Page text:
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Sulphur Springs faces deep cuts, layoffs

School district waits to hear from Sacramento, prepares to deal with worst-case scenario

Posted: February 2, 2009 9:42 p.m.
Updated: February 3, 2009 4:55 a.m.
 
Bracing for an estimated $3 million in budget cuts for the 2009-10 school year, Sulphur Springs School District officials expect to send between 40 and 80 preliminary layoff notices to teachers March 15.

"We're still waiting for a state budget. We're still waiting for a decision from Sacramento," said Superintendent Robert Nolet. "Absent that, we do need to move forward with the worst-case scenario."

That scenario involves about a $3 million cut, or about 7 percent of the district's budget, for the 2009-10 year or seven percent from the entire budget, Nolet said.

Along with sending notices, officials are faced with the possibility of laying off library support staff, home to school transportation drivers, custodians and clerical staff.

District officials are required by union contract to send preliminary layoff notices by March 15 for the 2009-10 year.

"Every position and program identified has been something that we have greatly appreciated," Nolet said. "It makes a significant effect on the success of the district."

District officials plan to offer "generous" retirement incentive plans for employees as a way to reduce the number of layoffs, he said.

"Will there be a general reduction in employees? Absolutely. No question," Nolet said.

District officials suggest parents could volunteer at school libraries, however, Patty Fitzpatrick, Sulphur Springs Union School District Teachers Association president, voiced concerns over the availability of parents.

"I'm not sure the parents are going to be able to just jump up and volunteer," Fitzpatrick said. "If people had the freedom to (volunteer), I think they'd be doing it right now."

The education of the more than 5,000 Sulphur Springs students at the nine schools remains the top priority.

"We're going to continue to provide a quality education, but it's going to be far, far more difficult," Nolet said.

District officials hope to absorb the $2 million cuts for the current 2008-09 year.

"Then we have to restore those balances next year and absorb the cuts," Nolet said.

The district board members will continue to face difficult decisions.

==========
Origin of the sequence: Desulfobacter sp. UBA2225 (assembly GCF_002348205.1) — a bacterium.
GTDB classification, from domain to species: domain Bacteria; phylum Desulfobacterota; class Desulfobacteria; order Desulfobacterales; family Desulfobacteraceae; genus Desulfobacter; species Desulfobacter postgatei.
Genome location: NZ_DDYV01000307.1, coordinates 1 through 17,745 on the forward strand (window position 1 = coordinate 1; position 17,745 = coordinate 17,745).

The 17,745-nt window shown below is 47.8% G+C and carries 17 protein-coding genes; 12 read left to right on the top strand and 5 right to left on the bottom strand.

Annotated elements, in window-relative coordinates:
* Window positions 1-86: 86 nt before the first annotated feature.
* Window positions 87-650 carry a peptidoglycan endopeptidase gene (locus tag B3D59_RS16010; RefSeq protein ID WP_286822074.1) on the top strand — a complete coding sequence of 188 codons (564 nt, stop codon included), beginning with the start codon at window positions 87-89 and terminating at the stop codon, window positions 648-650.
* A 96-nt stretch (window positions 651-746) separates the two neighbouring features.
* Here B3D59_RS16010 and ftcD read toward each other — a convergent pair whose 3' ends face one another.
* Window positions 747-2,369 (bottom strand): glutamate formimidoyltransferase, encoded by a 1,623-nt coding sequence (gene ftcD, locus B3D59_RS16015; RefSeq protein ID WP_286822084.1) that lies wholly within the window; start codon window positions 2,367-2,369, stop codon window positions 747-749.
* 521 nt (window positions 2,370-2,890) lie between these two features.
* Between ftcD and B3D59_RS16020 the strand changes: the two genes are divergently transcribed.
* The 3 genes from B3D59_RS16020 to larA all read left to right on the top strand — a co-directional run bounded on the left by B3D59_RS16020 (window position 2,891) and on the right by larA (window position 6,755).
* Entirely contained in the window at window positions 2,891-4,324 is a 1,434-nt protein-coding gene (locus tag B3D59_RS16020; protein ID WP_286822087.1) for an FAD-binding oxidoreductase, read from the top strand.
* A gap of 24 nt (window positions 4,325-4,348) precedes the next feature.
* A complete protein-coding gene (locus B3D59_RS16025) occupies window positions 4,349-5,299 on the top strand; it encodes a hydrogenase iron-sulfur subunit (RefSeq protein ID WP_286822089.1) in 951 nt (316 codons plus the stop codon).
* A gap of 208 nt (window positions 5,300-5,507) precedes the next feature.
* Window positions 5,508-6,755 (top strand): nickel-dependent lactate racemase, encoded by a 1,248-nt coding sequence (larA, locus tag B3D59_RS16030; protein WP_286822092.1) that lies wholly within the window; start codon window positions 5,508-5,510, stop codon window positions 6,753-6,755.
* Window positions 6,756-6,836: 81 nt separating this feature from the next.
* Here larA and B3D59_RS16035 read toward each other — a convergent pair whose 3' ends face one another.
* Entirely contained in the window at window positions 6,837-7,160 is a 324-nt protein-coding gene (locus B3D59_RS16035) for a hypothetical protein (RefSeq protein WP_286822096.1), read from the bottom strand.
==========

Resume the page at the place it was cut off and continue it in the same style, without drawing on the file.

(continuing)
"It's the worst situation that I've seen in my 16 years on the board," said board president Sheldon Wigdor.

While the board recognizes that state cuts have yet to be finalized, board members want to be proactive.

"The board has not taken any formal action with respect to personnel," he said. "What we have recommended is that we prepare the March 15 notices, which are just preliminary notices."

The final layoff notices will be sent May 15.

With plans to make deep cuts, removing emotion from the situation is difficult.

"Any layoff, any personnel action is going to affect someone," he said, adding that the goal is to, "minimize the pain that any individual is going to feel."

District officials placed the Soledad Entertainment Center, home to the Edwards movie theater and multiple businesses and restaurants in Canyon Country, on sale for $24 million as a way to reduce the district's long-term debt, Nolet said.

Making a sale could be difficult.

"In this market, it's highly doubtful, but it's available," Nolet said.

District officials plan to turn the district's former offices on Sierra Highway into a property that could be leased, Nolet said.

School officials continue to hold meetings with staff and parent groups to keep them informed of the looming cuts.

"Our goal here at the board and myself is we're going to try and mitigate as much as possible the impact on the employee level as much as we can while still maintaining a quality education product," Nolet said.

It's a goal that resonates with school groups.

"I think our board does a pretty good job of trying to cut as far away from the classroom as possible," said Mike Hubbard, school site parent representative at Fair Oaks Ranch Community School.

But more budget decisions remain.

"They're at a stage now where they have to make painful cuts," Hubbard said. "There's no real good solution."

Much like district officials, Hubbard, the parent of two Fair Oaks children, would like to see flexibility with class sizes.

"If Sacramento would authorize modified class size reductions, that's a good happy medium," he said, estimating a $1.6 million savings for the district.

Still, frustrations over an absent state budget remain.

"The state has been dragging this on for so long. Everybody's in limbo," Fitzpatrick said.
The cuts will leave children impacted the most.

"This is going to hurt kids," she said. "Everybody is going to have to pay a little bit more whether it's in taxes. Otherwise we're going to be devastated in the future."

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